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DMcCunney’s book reviews

Eddidon was a Victorian gentleman who wrote Elizabethan prose. The style takes getting getting used to. I learned to appreciate it when I learned to relax and let the book read itself to me, rather than trying to actively read it, so to speak. Once I did, I was hooked. Now it goes down like fine cognac, and I read it precisely for the glory of the language.
Note to John Johnson: the movie adaptation - a British production called "The Terrornauts -- does have one thing to recommend it. The script was written by John Brunner. I didn't mind John's changes, such as making the protagonist a radio-astronomer who picked up the signals.

And there were a few loveley bits, like the scene early on where the hero, his assistant, and their girlfriends are in his office discussing the significance of the signals, when the charwoman arrives with tea: "Oh, hello, Mrs. Jones! We were just discussing the possibility of life on other planets." "Life on other planets? Cor! I don't believe it! It woulda been in the newspapers! Me 'usband woulda *told* me!" :-)

The book *is* a period piece, that takes a bit of suspension of disbelief, but it's a fun read if you don't expect brilliance.
A classic H. Beam Piper tale from his "Terran Federation" series.

The Federation has fallen, collapsing under its own weight. Raiders from the fringes of the former Federation are striking into former Federation space in search of wealth.

When a psychotic kills his fiancee at his wedding celebration, Baron Lucas Trask of Traskon on the Sword World planet Gram exchanges his barony for a starship, hires a space viking as his captain, and pursues his his fiancee's murderer back into the old Federation.

In the process, he finds himself re-establishing civilization and trade among the places he raids, and a quest for vengeance becomes something else.

Great fun, with amusing commentary on the nature and role of government in human affairs.
One of my favorites as a kid. It's a good story, and also a pointed tale about prejudice. Membership in the galactic federation requires two things: that you have FTL travel, and that you have something to contribute. Earth is the most advanced in medicine, and becomes Hospital Earth. Humanity becomes the galaxy's doctors. The hero of the story is the first member of any alien race to try to become an Earth trained doctor, and must overcome resistance and prejudice from patients and human colleagues to do it. Good stuff for teh juvenile/YA audience, and fun for adults as well.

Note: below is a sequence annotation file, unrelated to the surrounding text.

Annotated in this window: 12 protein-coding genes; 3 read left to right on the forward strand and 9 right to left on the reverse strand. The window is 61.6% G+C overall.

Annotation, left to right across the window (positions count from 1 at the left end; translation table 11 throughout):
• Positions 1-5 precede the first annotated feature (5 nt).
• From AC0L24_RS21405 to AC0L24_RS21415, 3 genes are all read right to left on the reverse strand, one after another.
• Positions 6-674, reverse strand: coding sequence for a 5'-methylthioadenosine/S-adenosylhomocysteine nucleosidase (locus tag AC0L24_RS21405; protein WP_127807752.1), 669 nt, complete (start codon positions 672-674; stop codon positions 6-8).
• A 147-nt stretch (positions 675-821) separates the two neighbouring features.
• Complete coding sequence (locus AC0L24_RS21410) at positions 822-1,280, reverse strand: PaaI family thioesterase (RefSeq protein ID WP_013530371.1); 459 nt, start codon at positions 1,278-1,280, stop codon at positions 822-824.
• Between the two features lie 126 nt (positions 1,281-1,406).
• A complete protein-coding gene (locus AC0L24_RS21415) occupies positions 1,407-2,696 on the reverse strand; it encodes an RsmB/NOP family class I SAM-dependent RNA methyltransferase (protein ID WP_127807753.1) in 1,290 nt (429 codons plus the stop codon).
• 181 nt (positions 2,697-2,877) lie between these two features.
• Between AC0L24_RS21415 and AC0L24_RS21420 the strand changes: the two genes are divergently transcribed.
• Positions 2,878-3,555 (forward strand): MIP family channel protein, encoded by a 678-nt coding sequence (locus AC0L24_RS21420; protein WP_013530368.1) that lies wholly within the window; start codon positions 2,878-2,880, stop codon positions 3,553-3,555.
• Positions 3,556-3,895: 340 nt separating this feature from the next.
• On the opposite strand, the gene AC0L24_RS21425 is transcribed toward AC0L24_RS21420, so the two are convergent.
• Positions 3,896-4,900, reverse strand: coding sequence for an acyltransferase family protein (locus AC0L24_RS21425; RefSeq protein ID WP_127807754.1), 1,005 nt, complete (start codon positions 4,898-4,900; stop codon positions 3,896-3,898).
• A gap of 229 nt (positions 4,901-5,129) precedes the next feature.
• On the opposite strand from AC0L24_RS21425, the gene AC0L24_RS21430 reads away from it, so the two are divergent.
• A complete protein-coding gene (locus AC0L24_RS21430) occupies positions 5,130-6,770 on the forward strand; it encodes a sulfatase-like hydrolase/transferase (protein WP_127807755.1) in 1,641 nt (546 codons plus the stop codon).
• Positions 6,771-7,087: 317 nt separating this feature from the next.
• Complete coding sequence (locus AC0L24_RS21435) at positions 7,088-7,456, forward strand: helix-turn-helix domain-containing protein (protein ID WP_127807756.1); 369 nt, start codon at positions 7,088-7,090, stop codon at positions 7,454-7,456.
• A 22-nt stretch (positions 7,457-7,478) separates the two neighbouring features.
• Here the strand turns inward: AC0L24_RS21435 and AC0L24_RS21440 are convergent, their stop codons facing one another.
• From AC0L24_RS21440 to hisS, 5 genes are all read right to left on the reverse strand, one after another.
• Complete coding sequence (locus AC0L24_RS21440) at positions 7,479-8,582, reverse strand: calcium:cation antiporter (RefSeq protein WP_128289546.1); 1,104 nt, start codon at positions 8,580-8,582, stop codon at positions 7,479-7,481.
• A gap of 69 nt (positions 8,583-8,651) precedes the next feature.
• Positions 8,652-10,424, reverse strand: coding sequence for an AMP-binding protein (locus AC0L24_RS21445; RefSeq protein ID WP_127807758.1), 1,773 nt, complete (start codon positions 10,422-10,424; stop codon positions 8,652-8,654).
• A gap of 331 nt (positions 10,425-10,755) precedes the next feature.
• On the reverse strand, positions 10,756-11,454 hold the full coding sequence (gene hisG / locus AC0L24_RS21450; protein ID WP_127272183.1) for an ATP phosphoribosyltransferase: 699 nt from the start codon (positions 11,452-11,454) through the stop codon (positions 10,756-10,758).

The late EE "Doc" Smith created the archtypical stories later known as "Space Opera". "Triplanetary" was the first of six books in the Lensman series, and provided the background and the setting.

Our universe has been invaded by an ancient race known as the Eddorains. These beings want only power, and have destroyed thier own continuum in internecine strife. Their arrival has been detected by an even more ancient race known as the Arisians, who are native to our cosmos. To fight Eddore, Arisia grooms humanity to form first the Triplanetary Service, and later the Galactic Patrol, as the instrument by which Civilization will be spread through the galaxy and counter the efforts of Eddore.

To aid humans in the struggle, the Arisians provide carefully selected humans with the Lens, a jewel that bonds with the wearer, and provides the ability to read minds, among other things.

Smith was a master at pulling rabbits out of his authorial hat. Whenever you think he can't get any wilder, rest assure he has a topper up his sleeve, and a topper for the topper lined up behind that.

Great period fun, and one of the formative works of modern SF.
No, it's not a satire. It's Piper retelling the Sepoy Rebellion in India as SF. It originally was written for an anthology where the focus was silicon based life forms. It's not terrible, but it's not classic SF, either. Try Piper's "Little Fuzzy" instead.